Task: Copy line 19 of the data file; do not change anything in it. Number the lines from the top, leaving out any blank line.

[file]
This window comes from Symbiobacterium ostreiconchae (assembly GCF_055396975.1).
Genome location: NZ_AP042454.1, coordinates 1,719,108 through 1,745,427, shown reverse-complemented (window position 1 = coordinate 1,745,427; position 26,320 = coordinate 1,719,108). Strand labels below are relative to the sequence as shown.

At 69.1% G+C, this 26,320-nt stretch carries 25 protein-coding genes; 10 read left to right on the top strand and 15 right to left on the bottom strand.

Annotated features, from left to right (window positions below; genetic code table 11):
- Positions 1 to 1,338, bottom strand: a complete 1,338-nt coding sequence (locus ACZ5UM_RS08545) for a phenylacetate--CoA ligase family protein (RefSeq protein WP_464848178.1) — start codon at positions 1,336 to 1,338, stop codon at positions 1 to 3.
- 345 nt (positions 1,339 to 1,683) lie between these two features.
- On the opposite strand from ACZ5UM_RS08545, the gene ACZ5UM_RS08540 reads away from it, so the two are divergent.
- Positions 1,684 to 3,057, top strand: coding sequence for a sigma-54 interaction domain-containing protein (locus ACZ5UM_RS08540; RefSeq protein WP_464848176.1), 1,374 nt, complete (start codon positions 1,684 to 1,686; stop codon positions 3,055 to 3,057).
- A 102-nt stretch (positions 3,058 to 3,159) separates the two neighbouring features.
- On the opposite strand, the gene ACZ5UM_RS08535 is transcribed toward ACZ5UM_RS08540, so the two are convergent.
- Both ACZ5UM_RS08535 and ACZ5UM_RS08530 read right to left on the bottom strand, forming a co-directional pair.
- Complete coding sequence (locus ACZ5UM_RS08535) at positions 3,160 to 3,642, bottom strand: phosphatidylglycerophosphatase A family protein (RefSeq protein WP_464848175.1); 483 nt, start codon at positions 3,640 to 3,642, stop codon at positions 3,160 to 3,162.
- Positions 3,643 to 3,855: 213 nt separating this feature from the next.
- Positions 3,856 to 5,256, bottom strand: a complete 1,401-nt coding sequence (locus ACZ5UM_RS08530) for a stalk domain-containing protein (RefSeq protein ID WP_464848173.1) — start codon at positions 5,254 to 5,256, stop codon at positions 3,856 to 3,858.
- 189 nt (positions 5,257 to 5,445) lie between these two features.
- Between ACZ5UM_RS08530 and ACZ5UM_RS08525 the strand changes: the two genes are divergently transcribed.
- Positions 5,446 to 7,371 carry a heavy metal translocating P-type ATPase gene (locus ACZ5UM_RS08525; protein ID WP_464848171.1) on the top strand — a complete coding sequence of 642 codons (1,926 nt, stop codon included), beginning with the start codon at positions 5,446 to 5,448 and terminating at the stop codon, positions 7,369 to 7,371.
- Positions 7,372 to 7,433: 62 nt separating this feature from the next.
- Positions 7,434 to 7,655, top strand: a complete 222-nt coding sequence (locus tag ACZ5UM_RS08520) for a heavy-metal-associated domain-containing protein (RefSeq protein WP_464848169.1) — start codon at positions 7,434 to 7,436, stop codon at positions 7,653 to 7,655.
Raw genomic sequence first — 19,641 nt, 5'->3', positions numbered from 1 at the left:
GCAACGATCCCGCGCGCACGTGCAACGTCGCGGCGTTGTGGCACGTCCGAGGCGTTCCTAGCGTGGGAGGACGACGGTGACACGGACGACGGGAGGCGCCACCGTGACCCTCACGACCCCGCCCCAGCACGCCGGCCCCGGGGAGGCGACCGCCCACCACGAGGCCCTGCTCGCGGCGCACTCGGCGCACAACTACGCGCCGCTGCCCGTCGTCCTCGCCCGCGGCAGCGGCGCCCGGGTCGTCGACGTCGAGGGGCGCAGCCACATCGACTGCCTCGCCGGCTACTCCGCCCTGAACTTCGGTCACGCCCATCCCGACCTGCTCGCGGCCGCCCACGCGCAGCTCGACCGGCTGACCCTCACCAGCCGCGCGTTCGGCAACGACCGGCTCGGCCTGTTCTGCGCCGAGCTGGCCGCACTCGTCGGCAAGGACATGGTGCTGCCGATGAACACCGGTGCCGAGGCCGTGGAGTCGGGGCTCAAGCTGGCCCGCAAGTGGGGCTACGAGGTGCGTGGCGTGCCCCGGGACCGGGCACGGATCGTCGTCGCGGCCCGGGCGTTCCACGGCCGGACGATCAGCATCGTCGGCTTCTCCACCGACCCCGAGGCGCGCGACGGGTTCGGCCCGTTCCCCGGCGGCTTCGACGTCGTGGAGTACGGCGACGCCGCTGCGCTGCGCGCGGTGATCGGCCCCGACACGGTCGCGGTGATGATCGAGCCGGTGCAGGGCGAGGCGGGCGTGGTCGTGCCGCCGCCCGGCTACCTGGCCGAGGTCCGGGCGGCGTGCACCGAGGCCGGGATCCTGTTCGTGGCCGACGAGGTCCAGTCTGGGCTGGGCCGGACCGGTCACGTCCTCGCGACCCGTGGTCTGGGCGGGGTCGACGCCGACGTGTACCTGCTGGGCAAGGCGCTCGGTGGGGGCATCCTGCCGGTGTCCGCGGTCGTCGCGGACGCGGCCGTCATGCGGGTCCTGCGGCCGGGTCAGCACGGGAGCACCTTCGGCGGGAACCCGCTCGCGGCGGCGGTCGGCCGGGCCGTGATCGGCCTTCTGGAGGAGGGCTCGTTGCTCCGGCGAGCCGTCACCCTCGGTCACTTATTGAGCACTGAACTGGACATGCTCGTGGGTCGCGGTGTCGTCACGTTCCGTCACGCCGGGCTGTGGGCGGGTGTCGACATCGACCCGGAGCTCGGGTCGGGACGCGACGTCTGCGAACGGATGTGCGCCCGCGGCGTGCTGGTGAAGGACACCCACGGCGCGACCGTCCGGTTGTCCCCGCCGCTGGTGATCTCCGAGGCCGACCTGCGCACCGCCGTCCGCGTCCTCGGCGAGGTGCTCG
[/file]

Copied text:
- Positions 7,434 to 7,655, top strand: a complete 222-nt coding sequence (locus tag ACZ5UM_RS08520) for a heavy-metal-associated domain-containing protein (RefSeq protein WP_464848169.1) — start codon at positions 7,434 to 7,436, stop codon at positions 7,653 to 7,655.